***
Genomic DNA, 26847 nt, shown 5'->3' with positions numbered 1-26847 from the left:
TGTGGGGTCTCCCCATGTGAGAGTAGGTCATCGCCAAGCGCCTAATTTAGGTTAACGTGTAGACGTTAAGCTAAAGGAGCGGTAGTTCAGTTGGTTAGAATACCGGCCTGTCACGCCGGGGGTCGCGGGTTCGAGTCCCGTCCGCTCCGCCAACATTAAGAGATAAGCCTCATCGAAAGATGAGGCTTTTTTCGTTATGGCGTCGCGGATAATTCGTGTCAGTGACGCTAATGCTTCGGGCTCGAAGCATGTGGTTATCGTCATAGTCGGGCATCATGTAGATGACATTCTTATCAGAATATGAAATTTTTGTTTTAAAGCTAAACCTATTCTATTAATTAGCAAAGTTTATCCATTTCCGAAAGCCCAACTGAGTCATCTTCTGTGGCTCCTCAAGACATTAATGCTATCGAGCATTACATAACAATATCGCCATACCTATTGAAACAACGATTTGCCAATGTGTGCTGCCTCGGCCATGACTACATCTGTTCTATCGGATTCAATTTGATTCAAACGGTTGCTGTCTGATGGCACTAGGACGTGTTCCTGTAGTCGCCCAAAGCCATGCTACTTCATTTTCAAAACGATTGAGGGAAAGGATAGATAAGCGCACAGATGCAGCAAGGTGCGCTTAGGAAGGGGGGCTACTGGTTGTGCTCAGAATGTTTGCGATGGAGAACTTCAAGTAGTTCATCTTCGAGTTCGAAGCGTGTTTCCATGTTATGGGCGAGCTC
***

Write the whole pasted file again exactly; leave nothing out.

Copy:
Genomic DNA, 26847 nt, shown 5'->3' with positions numbered 1-26847 from the left:
TGTGGGGTCTCCCCATGTGAGAGTAGGTCATCGCCAAGCGCCTAATTTAGGTTAACGTGTAGACGTTAAGCTAAAGGAGCGGTAGTTCAGTTGGTTAGAATACCGGCCTGTCACGCCGGGGGTCGCGGGTTCGAGTCCCGTCCGCTCCGCCAACATTAAGAGATAAGCCTCATCGAAAGATGAGGCTTTTTTCGTTATGGCGTCGCGGATAATTCGTGTCAGTGACGCTAATGCTTCGGGCTCGAAGCATGTGGTTATCGTCATAGTCGGGCATCATGTAGATGACATTCTTATCAGAATATGAAATTTTTGTTTTAAAGCTAAACCTATTCTATTAATTAGCAAAGTTTATCCATTTCCGAAAGCCCAACTGAGTCATCTTCTGTGGCTCCTCAAGACATTAATGCTATCGAGCATTACATAACAATATCGCCATACCTATTGAAACAACGATTTGCCAATGTGTGCTGCCTCGGCCATGACTACATCTGTTCTATCGGATTCAATTTGATTCAAACGGTTGCTGTCTGATGGCACTAGGACGTGTTCCTGTAGTCGCCCAAAGCCATGCTACTTCATTTTCAAAACGATTGAGGGAAAGGATAGATAAGCGCACAGATGCAGCAAGGTGCGCTTAGGAAGGGGGGCTACTGGTTGTGCTCAGAATGTTTGCGATGGAGAACTTCAAGTAGTTCATCTTCGAGTTCGAAGCGTGTTTCCATGTTATGGGCGAGCTC